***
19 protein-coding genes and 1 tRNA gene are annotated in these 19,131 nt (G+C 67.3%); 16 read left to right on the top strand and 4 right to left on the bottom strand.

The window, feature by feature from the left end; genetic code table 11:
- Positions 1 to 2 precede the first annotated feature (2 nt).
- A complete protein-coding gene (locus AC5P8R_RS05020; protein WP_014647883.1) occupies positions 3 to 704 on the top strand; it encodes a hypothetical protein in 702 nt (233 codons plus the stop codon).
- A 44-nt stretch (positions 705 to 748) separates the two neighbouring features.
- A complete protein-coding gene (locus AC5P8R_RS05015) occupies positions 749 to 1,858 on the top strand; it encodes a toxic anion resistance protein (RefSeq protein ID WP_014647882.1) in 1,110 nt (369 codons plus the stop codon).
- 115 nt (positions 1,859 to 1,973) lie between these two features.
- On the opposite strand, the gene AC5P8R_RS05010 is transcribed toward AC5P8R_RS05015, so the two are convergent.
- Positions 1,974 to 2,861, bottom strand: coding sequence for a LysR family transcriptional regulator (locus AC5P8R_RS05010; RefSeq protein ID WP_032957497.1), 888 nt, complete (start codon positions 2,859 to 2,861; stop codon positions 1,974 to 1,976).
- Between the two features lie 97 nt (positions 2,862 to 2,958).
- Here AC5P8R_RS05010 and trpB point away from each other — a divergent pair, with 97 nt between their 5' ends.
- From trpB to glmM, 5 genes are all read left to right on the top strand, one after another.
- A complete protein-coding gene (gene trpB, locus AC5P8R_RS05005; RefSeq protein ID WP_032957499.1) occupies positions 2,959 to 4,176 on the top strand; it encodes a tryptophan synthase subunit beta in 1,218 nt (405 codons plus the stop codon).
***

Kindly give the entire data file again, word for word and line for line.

19 protein-coding genes and 1 tRNA gene are annotated in these 19,131 nt (G+C 67.3%); 16 read left to right on the top strand and 4 right to left on the bottom strand.

The window, feature by feature from the left end; genetic code table 11:
- Positions 1 to 2 precede the first annotated feature (2 nt).
- A complete protein-coding gene (locus AC5P8R_RS05020; protein WP_014647883.1) occupies positions 3 to 704 on the top strand; it encodes a hypothetical protein in 702 nt (233 codons plus the stop codon).
- A 44-nt stretch (positions 705 to 748) separates the two neighbouring features.
- A complete protein-coding gene (locus AC5P8R_RS05015) occupies positions 749 to 1,858 on the top strand; it encodes a toxic anion resistance protein (RefSeq protein ID WP_014647882.1) in 1,110 nt (369 codons plus the stop codon).
- 115 nt (positions 1,859 to 1,973) lie between these two features.
- On the opposite strand, the gene AC5P8R_RS05010 is transcribed toward AC5P8R_RS05015, so the two are convergent.
- Positions 1,974 to 2,861, bottom strand: coding sequence for a LysR family transcriptional regulator (locus AC5P8R_RS05010; RefSeq protein ID WP_032957497.1), 888 nt, complete (start codon positions 2,859 to 2,861; stop codon positions 1,974 to 1,976).
- Between the two features lie 97 nt (positions 2,862 to 2,958).
- Here AC5P8R_RS05010 and trpB point away from each other — a divergent pair, with 97 nt between their 5' ends.
- From trpB to glmM, 5 genes are all read left to right on the top strand, one after another.
- A complete protein-coding gene (gene trpB, locus AC5P8R_RS05005; RefSeq protein ID WP_032957499.1) occupies positions 2,959 to 4,176 on the top strand; it encodes a tryptophan synthase subunit beta in 1,218 nt (405 codons plus the stop codon).